From 1947 to 1954, Greenlees was working for the British Council in Rome, but we’d like to make clear that any suggestion that the British Council was a front for espionage is, of course, highly fanciful. Highly fanciful. His title was “Assistant Press Attaché”. Perhaps we might have expected that a man mentioned in despatches, and with his knowledge of Italy, would be assigned a more elevated post, so we can only speculate as to his actual role, but with the ominous strength of the Italian Communist Party in the aftermath of the war, what better place to install an Italian speaking one-time Major of the British Army with the ear of leading Italian leftists.

So, for the next seven years Greenlees was rubbing shoulders with the Italian cultural elite, and possibly many others besides. Among them was Mario Praz, still Professor of English Literature at the University of Rome right through to 1966 (he was a staunch Anglophile, made a KBE in 1962).

Mario Praz KBE (1896-1982) at home.
[A dead ringer for
Lord Clark of Civilisation]

Let’s spare a thought for the club-footed Mario Praz who was said to be possessed of an “evil eye”, his mere glance causing an Empire vase to erupt or subliminally impelling a chandelier to crash to the floor of a Roman drawing-room, according to art critic John Richardson. Careless of his loose psychic cannon he installed in his palazzo (now a museum) an exquisite collection of furnishings and paintings – which we have scrutunized closely online in the hope of spotting a Leeming or two. But in vain.

The Scrivania at Mario Praz’s Palazzio

Getting back to our subject, Greenlees was also friends in the 50s with Renato Guttuso, a committed anti-Fascist artist who was later to be elected a Senator for the Italian Communist Party. Tantalisingly, in 1950 he painted Greenlees' portrait in army uniform which, frustratingly, we have not been able to trace.

In a career break between 1954 and 1958 Greenlees found time to write several articles, and a booklet on the well-nigh forgotten fugitive English ex-pat novelist and travel writer Norman Douglas, who lived and died in Capri, his memorable death-bed wish being (expletive deleted) “keep those f***ing nuns away from me”. In 1958 Greenlees was appointed Director of the British Institute in Florence, where he remained until 1981, and is credited with expanding its role and influence, assisted ably by none other than Antony Blunt, the other Cambridge spy, who was on its Board of Governors. What a thought: Antony Blunt, Surveyor of the Queen’s pictures, connoisseur of French painting and architecture, expert in Italian art, and sometime traitor, taking a wee dram chez Greenlees and casting his discerning eye over Leeming’s Gents of Hereford Chess Club.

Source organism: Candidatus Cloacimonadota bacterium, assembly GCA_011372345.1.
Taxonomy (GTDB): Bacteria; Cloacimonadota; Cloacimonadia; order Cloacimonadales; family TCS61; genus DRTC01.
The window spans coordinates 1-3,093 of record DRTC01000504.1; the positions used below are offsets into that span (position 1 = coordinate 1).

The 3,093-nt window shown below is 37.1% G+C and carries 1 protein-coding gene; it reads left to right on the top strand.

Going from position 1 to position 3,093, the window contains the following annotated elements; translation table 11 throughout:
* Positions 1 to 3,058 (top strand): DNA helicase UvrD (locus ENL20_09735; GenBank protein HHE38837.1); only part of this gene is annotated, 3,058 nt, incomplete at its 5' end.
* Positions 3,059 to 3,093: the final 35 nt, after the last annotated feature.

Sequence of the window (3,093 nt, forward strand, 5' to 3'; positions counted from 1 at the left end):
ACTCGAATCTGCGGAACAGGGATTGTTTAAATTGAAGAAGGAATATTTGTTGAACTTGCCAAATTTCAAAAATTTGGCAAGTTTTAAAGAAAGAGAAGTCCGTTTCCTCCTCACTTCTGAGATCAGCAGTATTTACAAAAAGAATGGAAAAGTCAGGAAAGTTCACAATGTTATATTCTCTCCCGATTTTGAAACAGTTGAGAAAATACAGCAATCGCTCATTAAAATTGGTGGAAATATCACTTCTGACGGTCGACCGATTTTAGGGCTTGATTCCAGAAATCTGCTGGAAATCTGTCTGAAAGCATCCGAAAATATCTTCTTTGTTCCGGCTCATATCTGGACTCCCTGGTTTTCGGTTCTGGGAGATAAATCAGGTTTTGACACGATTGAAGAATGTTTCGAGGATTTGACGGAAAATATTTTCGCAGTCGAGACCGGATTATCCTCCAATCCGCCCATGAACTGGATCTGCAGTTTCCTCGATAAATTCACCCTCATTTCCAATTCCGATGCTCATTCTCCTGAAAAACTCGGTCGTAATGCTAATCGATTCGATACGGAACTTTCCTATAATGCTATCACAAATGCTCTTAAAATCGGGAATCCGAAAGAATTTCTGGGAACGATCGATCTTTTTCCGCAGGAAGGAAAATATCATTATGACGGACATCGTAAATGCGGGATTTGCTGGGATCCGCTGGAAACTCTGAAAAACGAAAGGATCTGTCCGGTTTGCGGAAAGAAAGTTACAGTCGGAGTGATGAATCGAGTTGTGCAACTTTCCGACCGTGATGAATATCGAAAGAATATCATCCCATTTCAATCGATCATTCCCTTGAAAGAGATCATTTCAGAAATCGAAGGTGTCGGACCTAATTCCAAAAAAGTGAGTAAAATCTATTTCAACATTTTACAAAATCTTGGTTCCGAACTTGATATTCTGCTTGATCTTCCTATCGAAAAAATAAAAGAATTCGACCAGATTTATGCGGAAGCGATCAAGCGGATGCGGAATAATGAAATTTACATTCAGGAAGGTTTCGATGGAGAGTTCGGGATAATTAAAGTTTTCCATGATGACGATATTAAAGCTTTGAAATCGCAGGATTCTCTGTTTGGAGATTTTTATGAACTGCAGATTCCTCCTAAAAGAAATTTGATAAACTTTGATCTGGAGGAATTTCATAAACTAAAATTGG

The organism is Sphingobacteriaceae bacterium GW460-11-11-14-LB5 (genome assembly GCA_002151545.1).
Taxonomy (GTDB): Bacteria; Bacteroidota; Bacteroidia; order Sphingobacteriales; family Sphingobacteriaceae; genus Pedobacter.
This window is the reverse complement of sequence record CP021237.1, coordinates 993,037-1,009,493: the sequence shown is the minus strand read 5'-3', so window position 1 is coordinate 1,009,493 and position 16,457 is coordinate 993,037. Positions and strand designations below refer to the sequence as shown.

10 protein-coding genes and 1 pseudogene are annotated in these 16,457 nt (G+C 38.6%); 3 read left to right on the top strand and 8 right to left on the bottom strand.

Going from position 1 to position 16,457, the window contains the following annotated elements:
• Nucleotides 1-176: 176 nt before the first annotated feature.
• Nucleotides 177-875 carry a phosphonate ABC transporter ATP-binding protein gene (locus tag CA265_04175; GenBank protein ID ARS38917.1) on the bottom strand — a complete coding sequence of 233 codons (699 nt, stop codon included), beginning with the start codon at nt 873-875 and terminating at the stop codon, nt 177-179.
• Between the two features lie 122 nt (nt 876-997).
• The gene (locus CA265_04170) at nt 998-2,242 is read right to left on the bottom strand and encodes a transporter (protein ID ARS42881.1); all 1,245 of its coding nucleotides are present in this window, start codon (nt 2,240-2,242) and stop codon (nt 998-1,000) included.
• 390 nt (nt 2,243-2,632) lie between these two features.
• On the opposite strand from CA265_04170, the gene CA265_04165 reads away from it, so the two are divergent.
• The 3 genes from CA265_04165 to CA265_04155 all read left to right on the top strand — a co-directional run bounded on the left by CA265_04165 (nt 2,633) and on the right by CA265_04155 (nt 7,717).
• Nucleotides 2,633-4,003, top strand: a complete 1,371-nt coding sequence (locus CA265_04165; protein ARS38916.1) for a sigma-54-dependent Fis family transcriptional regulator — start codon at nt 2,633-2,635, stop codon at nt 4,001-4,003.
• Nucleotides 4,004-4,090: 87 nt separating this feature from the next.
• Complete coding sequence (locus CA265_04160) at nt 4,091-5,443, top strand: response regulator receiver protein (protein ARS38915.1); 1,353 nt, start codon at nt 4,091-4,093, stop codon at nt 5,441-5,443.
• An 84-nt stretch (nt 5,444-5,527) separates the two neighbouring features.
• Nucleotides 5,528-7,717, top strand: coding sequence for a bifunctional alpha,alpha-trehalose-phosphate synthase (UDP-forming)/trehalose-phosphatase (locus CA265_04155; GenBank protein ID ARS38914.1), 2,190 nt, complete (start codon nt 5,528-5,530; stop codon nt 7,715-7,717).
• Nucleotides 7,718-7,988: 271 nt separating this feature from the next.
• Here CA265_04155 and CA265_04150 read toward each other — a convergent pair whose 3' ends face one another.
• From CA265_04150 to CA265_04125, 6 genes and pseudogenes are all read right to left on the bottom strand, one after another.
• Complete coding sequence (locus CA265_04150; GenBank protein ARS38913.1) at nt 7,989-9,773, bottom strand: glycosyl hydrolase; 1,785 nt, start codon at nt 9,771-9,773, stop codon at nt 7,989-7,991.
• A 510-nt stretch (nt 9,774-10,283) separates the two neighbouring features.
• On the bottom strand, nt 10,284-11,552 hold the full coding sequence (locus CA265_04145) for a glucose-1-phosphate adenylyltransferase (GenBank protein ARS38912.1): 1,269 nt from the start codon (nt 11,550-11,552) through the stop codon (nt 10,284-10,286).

During his tenure Greenlees was an occasional letter writer to the Times: appealing for aid to help victims and save artworks during the floods in Italy in 1966, and campaigning to preserve the traditional form of the Catholic Mass in 1971 (with co-signatories Agatha Christie and Graham Greene, among many others). He also helped create the Italian version of the RSPB which eventually won a ban against the slaughter en masse of migrating songbirds.

He dabbled in the London auction houses, with several sales in the 1960s, including 21 lots of Chinese ceramics and nine lots of modern English pictures at Sotheby’s in 1961, of which three were Sickerts.

Somehow or other, probably at an auction house or through a dealer, he came by the Gents of the Hereford Chess Club, which was sold on in 1991, a few years after his death. He accumulated a huge library which, combined with that of his friend Robin Chanter (“a brilliant and dissolute figure” ), totalled 28,000 books. It was housed in the mansion in Bagni di Lucca in Northern Italy which they bought together in 1969, and they wintered in Capri, Douglas’, Greene’s and food-writer Elizabeth David’s watering hole.